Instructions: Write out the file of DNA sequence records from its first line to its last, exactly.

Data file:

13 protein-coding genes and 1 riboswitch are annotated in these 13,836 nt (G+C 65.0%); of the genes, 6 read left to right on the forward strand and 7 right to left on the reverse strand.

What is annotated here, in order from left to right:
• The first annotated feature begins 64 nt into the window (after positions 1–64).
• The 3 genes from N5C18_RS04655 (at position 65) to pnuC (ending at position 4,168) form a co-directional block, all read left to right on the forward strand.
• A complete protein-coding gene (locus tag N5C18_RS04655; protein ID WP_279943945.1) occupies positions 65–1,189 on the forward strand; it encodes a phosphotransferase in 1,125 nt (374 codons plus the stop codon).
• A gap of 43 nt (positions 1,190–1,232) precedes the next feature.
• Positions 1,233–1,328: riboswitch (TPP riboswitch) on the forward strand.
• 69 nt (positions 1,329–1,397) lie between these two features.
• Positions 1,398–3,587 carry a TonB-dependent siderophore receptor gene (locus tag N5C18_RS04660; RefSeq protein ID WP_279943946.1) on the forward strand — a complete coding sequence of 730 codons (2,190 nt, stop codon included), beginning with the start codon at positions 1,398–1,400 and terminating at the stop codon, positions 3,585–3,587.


13 protein-coding genes and 1 riboswitch are annotated in these 13,836 nt (G+C 65.0%); of the genes, 6 read left to right on the forward strand and 7 right to left on the reverse strand.

What is annotated here, in order from left to right:
• The first annotated feature begins 64 nt into the window (after positions 1–64).
• The 3 genes from N5C18_RS04655 (at position 65) to pnuC (ending at position 4,168) form a co-directional block, all read left to right on the forward strand.
• A complete protein-coding gene (locus tag N5C18_RS04655; protein ID WP_279943945.1) occupies positions 65–1,189 on the forward strand; it encodes a phosphotransferase in 1,125 nt (374 codons plus the stop codon).
• A gap of 43 nt (positions 1,190–1,232) precedes the next feature.
• Positions 1,233–1,328: riboswitch (TPP riboswitch) on the forward strand.
• 69 nt (positions 1,329–1,397) lie between these two features.
• Positions 1,398–3,587 carry a TonB-dependent siderophore receptor gene (locus tag N5C18_RS04660; RefSeq protein ID WP_279943946.1) on the forward strand — a complete coding sequence of 730 codons (2,190 nt, stop codon included), beginning with the start codon at positions 1,398–1,400 and terminating at the stop codon, positions 3,585–3,587.